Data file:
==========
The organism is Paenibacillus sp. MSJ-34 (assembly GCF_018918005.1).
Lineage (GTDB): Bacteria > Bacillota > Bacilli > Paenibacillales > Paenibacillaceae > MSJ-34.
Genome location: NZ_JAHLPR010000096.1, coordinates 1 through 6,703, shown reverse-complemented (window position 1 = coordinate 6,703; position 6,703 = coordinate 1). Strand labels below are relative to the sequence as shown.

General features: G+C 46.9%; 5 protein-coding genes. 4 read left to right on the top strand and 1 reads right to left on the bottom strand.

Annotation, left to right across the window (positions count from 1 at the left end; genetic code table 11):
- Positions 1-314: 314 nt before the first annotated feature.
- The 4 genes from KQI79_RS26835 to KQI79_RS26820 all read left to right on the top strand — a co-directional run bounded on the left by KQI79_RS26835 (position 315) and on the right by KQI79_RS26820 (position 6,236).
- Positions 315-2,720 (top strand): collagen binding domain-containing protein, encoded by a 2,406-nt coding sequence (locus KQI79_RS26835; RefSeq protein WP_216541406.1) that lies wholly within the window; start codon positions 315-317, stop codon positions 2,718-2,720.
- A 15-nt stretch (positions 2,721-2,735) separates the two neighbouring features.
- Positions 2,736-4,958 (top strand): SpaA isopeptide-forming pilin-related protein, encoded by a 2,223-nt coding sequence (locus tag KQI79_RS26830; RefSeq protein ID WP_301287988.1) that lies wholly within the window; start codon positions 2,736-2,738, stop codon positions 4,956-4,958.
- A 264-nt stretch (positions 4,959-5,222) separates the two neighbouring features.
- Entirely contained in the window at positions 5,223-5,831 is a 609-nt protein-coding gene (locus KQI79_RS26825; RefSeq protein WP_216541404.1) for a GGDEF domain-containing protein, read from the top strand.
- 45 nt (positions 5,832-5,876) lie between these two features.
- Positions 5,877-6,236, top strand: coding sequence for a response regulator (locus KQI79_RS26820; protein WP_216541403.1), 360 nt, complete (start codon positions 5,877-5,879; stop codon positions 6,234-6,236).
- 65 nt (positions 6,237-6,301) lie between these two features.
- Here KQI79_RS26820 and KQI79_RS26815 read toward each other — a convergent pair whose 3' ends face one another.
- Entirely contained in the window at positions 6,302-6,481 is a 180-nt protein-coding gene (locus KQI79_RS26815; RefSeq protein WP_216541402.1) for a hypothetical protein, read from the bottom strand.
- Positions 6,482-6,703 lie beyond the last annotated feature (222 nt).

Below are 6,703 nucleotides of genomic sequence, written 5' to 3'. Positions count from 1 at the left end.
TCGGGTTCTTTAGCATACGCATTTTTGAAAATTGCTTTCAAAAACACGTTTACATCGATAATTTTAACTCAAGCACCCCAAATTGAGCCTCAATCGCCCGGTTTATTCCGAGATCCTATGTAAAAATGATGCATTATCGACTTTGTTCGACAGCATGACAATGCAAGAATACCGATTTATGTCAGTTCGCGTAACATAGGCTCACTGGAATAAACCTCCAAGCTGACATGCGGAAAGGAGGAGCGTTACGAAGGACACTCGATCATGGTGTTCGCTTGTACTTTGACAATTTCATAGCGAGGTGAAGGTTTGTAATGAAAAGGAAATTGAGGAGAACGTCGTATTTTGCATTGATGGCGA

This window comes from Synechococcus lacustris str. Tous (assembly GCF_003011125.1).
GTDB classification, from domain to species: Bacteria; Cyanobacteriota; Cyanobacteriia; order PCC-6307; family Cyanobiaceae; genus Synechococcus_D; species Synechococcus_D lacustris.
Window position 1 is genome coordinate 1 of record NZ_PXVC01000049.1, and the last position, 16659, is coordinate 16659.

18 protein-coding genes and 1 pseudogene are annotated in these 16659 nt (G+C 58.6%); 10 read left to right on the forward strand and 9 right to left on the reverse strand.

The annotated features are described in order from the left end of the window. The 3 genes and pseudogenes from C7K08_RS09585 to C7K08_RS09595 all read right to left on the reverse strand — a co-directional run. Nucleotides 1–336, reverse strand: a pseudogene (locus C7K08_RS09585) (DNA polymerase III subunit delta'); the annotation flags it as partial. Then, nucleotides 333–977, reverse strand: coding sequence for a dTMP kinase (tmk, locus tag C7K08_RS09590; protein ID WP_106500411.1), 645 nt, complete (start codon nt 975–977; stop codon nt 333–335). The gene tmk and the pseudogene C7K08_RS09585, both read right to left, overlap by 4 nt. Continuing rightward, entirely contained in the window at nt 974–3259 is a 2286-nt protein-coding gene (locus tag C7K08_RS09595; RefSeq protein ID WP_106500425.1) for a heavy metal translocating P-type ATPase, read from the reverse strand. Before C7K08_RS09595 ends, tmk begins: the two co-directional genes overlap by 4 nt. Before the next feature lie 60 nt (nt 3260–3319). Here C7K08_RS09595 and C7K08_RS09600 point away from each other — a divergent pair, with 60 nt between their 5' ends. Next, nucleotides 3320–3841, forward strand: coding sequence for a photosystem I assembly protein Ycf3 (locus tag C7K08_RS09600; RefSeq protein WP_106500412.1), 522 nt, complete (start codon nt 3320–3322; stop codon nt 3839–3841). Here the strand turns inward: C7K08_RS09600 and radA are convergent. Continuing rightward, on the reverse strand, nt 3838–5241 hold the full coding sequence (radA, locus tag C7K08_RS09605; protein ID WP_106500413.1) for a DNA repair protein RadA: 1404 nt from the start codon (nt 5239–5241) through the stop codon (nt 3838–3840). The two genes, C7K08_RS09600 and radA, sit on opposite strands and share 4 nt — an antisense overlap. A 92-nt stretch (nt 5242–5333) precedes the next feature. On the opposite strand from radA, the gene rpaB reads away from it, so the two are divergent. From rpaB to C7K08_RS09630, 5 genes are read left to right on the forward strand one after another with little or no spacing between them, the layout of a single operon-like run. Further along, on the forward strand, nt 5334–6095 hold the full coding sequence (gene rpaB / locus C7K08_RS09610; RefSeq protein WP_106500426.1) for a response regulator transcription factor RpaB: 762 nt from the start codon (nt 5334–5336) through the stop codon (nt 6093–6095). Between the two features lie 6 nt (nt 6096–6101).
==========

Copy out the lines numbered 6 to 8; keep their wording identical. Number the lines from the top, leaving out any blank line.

- Positions 1-314: 314 nt before the first annotated feature.
- The 4 genes from KQI79_RS26835 to KQI79_RS26820 all read left to right on the top strand — a co-directional run bounded on the left by KQI79_RS26835 (position 315) and on the right by KQI79_RS26820 (position 6,236).
- Positions 315-2,720 (top strand): collagen binding domain-containing protein, encoded by a 2,406-nt coding sequence (locus KQI79_RS26835; RefSeq protein WP_216541406.1) that lies wholly within the window; start codon positions 315-317, stop codon positions 2,718-2,720.